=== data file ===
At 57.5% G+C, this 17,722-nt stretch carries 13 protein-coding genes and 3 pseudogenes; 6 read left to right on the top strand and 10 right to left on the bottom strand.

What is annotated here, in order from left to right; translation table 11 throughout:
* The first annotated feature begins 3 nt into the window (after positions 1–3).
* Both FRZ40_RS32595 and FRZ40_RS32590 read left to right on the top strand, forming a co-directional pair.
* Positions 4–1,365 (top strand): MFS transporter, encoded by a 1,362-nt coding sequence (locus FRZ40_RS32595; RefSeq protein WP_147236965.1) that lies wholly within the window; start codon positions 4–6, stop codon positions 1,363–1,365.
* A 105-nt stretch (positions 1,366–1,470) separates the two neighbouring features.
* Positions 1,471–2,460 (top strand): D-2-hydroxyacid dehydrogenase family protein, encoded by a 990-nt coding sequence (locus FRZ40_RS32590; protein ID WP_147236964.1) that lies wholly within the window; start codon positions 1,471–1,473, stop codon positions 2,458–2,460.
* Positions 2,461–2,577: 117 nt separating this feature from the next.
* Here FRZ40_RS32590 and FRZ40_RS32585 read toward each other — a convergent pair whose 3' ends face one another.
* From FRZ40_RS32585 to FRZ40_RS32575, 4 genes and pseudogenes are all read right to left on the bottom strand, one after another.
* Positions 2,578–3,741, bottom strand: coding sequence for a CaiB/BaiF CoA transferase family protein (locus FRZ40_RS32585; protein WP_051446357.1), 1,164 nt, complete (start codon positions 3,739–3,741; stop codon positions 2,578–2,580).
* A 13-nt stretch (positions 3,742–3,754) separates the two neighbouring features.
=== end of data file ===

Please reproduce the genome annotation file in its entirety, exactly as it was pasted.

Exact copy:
At 57.5% G+C, this 17,722-nt stretch carries 13 protein-coding genes and 3 pseudogenes; 6 read left to right on the top strand and 10 right to left on the bottom strand.

What is annotated here, in order from left to right; translation table 11 throughout:
* The first annotated feature begins 3 nt into the window (after positions 1–3).
* Both FRZ40_RS32595 and FRZ40_RS32590 read left to right on the top strand, forming a co-directional pair.
* Positions 4–1,365 (top strand): MFS transporter, encoded by a 1,362-nt coding sequence (locus FRZ40_RS32595; RefSeq protein WP_147236965.1) that lies wholly within the window; start codon positions 4–6, stop codon positions 1,363–1,365.
* A 105-nt stretch (positions 1,366–1,470) separates the two neighbouring features.
* Positions 1,471–2,460 (top strand): D-2-hydroxyacid dehydrogenase family protein, encoded by a 990-nt coding sequence (locus FRZ40_RS32590; protein ID WP_147236964.1) that lies wholly within the window; start codon positions 1,471–1,473, stop codon positions 2,458–2,460.
* Positions 2,461–2,577: 117 nt separating this feature from the next.
* Here FRZ40_RS32590 and FRZ40_RS32585 read toward each other — a convergent pair whose 3' ends face one another.
* From FRZ40_RS32585 to FRZ40_RS32575, 4 genes and pseudogenes are all read right to left on the bottom strand, one after another.
* Positions 2,578–3,741, bottom strand: coding sequence for a CaiB/BaiF CoA transferase family protein (locus FRZ40_RS32585; protein WP_051446357.1), 1,164 nt, complete (start codon positions 3,739–3,741; stop codon positions 2,578–2,580).
* A 13-nt stretch (positions 3,742–3,754) separates the two neighbouring features.